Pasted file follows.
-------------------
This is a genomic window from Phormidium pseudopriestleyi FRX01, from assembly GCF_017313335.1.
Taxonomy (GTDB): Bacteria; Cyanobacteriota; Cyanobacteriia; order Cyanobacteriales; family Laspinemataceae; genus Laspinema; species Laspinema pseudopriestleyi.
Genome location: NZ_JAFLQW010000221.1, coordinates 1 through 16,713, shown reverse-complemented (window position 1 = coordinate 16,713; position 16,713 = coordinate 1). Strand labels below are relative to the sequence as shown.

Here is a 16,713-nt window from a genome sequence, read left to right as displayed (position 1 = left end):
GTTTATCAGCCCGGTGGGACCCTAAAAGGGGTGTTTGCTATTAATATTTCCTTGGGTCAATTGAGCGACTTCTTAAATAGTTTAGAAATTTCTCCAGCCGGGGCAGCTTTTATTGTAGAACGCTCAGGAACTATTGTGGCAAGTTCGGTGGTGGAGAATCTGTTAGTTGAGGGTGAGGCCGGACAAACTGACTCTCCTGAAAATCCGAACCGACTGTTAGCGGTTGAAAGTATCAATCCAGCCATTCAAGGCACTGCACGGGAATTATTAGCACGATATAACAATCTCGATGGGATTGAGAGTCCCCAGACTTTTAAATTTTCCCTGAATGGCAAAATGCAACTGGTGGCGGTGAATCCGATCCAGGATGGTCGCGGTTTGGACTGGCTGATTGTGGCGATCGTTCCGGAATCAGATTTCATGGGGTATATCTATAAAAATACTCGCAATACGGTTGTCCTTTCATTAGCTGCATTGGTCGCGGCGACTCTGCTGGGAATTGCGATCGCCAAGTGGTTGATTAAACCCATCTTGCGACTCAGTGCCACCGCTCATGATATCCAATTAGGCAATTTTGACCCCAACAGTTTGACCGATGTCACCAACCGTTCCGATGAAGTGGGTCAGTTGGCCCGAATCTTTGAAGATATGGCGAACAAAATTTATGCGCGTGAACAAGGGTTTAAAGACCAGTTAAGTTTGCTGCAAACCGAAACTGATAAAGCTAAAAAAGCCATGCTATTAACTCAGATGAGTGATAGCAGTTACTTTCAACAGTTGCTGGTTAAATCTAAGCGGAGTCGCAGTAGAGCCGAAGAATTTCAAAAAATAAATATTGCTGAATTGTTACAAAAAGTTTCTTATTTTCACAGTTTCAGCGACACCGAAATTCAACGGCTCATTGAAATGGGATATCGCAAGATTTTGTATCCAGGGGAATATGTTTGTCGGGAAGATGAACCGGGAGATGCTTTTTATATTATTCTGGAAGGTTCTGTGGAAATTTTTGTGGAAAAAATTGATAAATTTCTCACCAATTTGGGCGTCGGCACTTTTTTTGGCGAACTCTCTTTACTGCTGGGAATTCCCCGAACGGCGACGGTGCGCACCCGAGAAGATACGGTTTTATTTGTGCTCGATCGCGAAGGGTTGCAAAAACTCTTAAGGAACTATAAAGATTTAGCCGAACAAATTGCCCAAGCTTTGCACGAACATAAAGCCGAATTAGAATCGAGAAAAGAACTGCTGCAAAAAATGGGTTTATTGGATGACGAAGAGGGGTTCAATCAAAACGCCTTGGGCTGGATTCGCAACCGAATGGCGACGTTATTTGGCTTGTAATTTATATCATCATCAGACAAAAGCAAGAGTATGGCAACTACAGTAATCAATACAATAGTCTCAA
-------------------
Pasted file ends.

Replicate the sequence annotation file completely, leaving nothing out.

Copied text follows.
This is a genomic window from Phormidium pseudopriestleyi FRX01, from assembly GCF_017313335.1.
Taxonomy (GTDB): Bacteria; Cyanobacteriota; Cyanobacteriia; order Cyanobacteriales; family Laspinemataceae; genus Laspinema; species Laspinema pseudopriestleyi.
Genome location: NZ_JAFLQW010000221.1, coordinates 1 through 16,713, shown reverse-complemented (window position 1 = coordinate 16,713; position 16,713 = coordinate 1). Strand labels below are relative to the sequence as shown.

Here is a 16,713-nt window from a genome sequence, read left to right as displayed (position 1 = left end):
GTTTATCAGCCCGGTGGGACCCTAAAAGGGGTGTTTGCTATTAATATTTCCTTGGGTCAATTGAGCGACTTCTTAAATAGTTTAGAAATTTCTCCAGCCGGGGCAGCTTTTATTGTAGAACGCTCAGGAACTATTGTGGCAAGTTCGGTGGTGGAGAATCTGTTAGTTGAGGGTGAGGCCGGACAAACTGACTCTCCTGAAAATCCGAACCGACTGTTAGCGGTTGAAAGTATCAATCCAGCCATTCAAGGCACTGCACGGGAATTATTAGCACGATATAACAATCTCGATGGGATTGAGAGTCCCCAGACTTTTAAATTTTCCCTGAATGGCAAAATGCAACTGGTGGCGGTGAATCCGATCCAGGATGGTCGCGGTTTGGACTGGCTGATTGTGGCGATCGTTCCGGAATCAGATTTCATGGGGTATATCTATAAAAATACTCGCAATACGGTTGTCCTTTCATTAGCTGCATTGGTCGCGGCGACTCTGCTGGGAATTGCGATCGCCAAGTGGTTGATTAAACCCATCTTGCGACTCAGTGCCACCGCTCATGATATCCAATTAGGCAATTTTGACCCCAACAGTTTGACCGATGTCACCAACCGTTCCGATGAAGTGGGTCAGTTGGCCCGAATCTTTGAAGATATGGCGAACAAAATTTATGCGCGTGAACAAGGGTTTAAAGACCAGTTAAGTTTGCTGCAAACCGAAACTGATAAAGCTAAAAAAGCCATGCTATTAACTCAGATGAGTGATAGCAGTTACTTTCAACAGTTGCTGGTTAAATCTAAGCGGAGTCGCAGTAGAGCCGAAGAATTTCAAAAAATAAATATTGCTGAATTGTTACAAAAAGTTTCTTATTTTCACAGTTTCAGCGACACCGAAATTCAACGGCTCATTGAAATGGGATATCGCAAGATTTTGTATCCAGGGGAATATGTTTGTCGGGAAGATGAACCGGGAGATGCTTTTTATATTATTCTGGAAGGTTCTGTGGAAATTTTTGTGGAAAAAATTGATAAATTTCTCACCAATTTGGGCGTCGGCACTTTTTTTGGCGAACTCTCTTTACTGCTGGGAATTCCCCGAACGGCGACGGTGCGCACCCGAGAAGATACGGTTTTATTTGTGCTCGATCGCGAAGGGTTGCAAAAACTCTTAAGGAACTATAAAGATTTAGCCGAACAAATTGCCCAAGCTTTGCACGAACATAAAGCCGAATTAGAATCGAGAAAAGAACTGCTGCAAAAAATGGGTTTATTGGATGACGAAGAGGGGTTCAATCAAAACGCCTTGGGCTGGATTCGCAACCGAATGGCGACGTTATTTGGCTTGTAATTTATATCATCATCAGACAAAAGCAAGAGTATGGCAACTACAGTAATCAATACAATAGTCTCAA